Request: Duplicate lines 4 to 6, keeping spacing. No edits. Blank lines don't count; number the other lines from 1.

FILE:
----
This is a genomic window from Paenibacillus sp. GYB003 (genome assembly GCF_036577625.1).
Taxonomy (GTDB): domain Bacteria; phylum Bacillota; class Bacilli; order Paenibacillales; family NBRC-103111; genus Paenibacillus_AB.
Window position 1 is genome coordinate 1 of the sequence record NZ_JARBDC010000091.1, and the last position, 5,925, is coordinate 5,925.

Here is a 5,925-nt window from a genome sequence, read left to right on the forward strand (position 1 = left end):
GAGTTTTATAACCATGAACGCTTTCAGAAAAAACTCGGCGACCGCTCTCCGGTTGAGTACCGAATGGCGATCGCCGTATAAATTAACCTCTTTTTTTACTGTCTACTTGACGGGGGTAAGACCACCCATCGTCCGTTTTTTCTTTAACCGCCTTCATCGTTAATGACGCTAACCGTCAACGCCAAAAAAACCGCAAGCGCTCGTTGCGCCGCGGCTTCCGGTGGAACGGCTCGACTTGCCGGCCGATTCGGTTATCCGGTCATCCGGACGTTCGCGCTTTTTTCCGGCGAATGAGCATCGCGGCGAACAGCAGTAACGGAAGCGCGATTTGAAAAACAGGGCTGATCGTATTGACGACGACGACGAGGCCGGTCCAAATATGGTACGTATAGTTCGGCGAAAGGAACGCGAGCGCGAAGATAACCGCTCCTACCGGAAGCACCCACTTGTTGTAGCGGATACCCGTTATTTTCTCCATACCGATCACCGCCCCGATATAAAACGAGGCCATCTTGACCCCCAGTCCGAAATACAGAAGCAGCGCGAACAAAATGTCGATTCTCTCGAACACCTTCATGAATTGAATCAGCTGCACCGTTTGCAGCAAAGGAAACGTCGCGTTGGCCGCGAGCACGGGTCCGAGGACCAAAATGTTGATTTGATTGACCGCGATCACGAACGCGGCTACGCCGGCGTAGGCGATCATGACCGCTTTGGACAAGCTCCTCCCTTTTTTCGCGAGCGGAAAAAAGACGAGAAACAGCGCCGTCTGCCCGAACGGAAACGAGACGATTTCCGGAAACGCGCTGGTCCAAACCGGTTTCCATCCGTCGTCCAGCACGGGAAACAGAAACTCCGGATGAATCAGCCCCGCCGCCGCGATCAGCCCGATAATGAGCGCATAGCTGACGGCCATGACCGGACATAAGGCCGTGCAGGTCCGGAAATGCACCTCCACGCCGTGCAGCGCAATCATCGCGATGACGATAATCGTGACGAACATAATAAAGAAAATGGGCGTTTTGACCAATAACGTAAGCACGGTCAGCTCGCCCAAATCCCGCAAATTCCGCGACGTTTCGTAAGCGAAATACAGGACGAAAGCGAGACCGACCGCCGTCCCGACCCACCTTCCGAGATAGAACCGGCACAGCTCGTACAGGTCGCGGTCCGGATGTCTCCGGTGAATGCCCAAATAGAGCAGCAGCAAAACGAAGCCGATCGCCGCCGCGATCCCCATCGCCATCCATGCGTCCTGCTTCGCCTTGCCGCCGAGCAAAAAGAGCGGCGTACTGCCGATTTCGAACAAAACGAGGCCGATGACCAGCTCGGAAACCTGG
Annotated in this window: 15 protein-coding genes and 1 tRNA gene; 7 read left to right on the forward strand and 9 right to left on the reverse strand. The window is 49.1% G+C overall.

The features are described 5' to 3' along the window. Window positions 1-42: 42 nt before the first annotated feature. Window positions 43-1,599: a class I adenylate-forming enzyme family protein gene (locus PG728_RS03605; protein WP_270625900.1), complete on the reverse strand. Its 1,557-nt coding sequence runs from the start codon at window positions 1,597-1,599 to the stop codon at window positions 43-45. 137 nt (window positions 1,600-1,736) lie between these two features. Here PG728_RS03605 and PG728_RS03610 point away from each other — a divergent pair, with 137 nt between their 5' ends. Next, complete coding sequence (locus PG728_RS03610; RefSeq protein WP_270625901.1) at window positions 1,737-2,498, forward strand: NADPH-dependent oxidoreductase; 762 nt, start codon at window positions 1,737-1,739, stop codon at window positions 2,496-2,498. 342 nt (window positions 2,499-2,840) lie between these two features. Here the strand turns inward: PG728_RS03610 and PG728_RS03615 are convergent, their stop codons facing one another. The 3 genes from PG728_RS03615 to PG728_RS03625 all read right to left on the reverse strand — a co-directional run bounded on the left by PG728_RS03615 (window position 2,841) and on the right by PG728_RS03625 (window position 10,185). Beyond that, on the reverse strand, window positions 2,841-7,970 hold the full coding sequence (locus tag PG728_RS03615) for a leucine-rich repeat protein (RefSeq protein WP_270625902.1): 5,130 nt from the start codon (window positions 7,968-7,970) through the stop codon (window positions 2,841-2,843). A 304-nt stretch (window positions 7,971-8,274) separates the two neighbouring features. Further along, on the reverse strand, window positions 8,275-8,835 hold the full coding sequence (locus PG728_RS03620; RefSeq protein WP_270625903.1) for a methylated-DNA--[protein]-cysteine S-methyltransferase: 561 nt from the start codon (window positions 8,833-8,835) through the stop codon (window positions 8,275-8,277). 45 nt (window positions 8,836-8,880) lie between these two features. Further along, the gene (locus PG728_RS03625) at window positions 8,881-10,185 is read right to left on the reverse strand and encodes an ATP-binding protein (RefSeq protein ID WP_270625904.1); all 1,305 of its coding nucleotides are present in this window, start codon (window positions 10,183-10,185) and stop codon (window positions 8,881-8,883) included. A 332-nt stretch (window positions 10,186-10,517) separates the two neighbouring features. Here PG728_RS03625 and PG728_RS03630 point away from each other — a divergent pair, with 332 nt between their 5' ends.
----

Here is a 5,925-nt window from a genome sequence, read left to right on the forward strand (position 1 = left end):
GAGTTTTATAACCATGAACGCTTTCAGAAAAAACTCGGCGACCGCTCTCCGGTTGAGTACCGAATGGCGATCGCCGTATAAATTAACCTCTTTTTTTACTGTCTACTTGACGGGGGTAAGACCACCCATCGTCCGTTTTTTCTTTAACCGCCTTCATCGTTAATGACGCTAACCGTCAACGCCAAAAAAACCGCAAGCGCTCGTTGCGCCGCGGCTTCCGGTGGAACGGCTCGACTTGCCGGCCGATTCGGTTATCCGGTCATCCGGACGTTCGCGCTTTTTTCCGGCGAATGAGCATCGCGGCGAACAGCAGTAACGGAAGCGCGATTTGAAAAACAGGGCTGATCGTATTGACGACGACGACGAGGCCGGTCCAAATATGGTACGTATAGTTCGGCGAAAGGAACGCGAGCGCGAAGATAACCGCTCCTACCGGAAGCACCCACTTGTTGTAGCGGATACCCGTTATTTTCTCCATACCGATCACCGCCCCGATATAAAACGAGGCCATCTTGACCCCCAGTCCGAAATACAGAAGCAGCGCGAACAAAATGTCGATTCTCTCGAACACCTTCATGAATTGAATCAGCTGCACCGTTTGCAGCAAAGGAAACGTCGCGTTGGCCGCGAGCACGGGTCCGAGGACCAAAATGTTGATTTGATTGACCGCGATCACGAACGCGGCTACGCCGGCGTAGGCGATCATGACCGCTTTGGACAAGCTCCTCCCTTTTTTCGCGAGCGGAAAAAAGACGAGAAACAGCGCCGTCTGCCCGAACGGAAACGAGACGATTTCCGGAAACGCGCTGGTCCAAACCGGTTTCCATCCGTCGTCCAGCACGGGAAACAGAAACTCCGGATGAATCAGCCCCGCCGCCGCGATCAGCCCGATAATGAGCGCATAGCTGACGGCCATGACCGGACATAAGGCCGTGCAGGTCCGGAAATGCACCTCCACGCCGTGCAGCGCAATCATCGCGATGACGATAATCGTGACGAACATAATAAAGAAAATGGGCGTTTTGACCAATAACGTAAGCACGGTCAGCTCGCCCAAATCCCGCAAATTCCGCGACGTTTCGTAAGCGAAATACAGGACGAAAGCGAGACCGACCGCCGTCCCGACCCACCTTCCGAGATAGAACCGGCACAGCTCGTACAGGTCGCGGTCCGGATGTCTCCGGTGAATGCCCAAATAGAGCAGCAGCAAAACGAAGCCGATCGCCGCCGCGATCCCCATCGCCATCCATGCGTCCTGCTTCGCCTTGCCGCCGAGCAAAAAGAGCGGCGTACTGCCGATTTCGAACAAAACGAGGCCGATGACCAGCTCGGAAACCTGG
Annotated in this window: 15 protein-coding genes and 1 tRNA gene; 7 read left to right on the forward strand and 9 right to left on the reverse strand. The window is 49.1% G+C overall.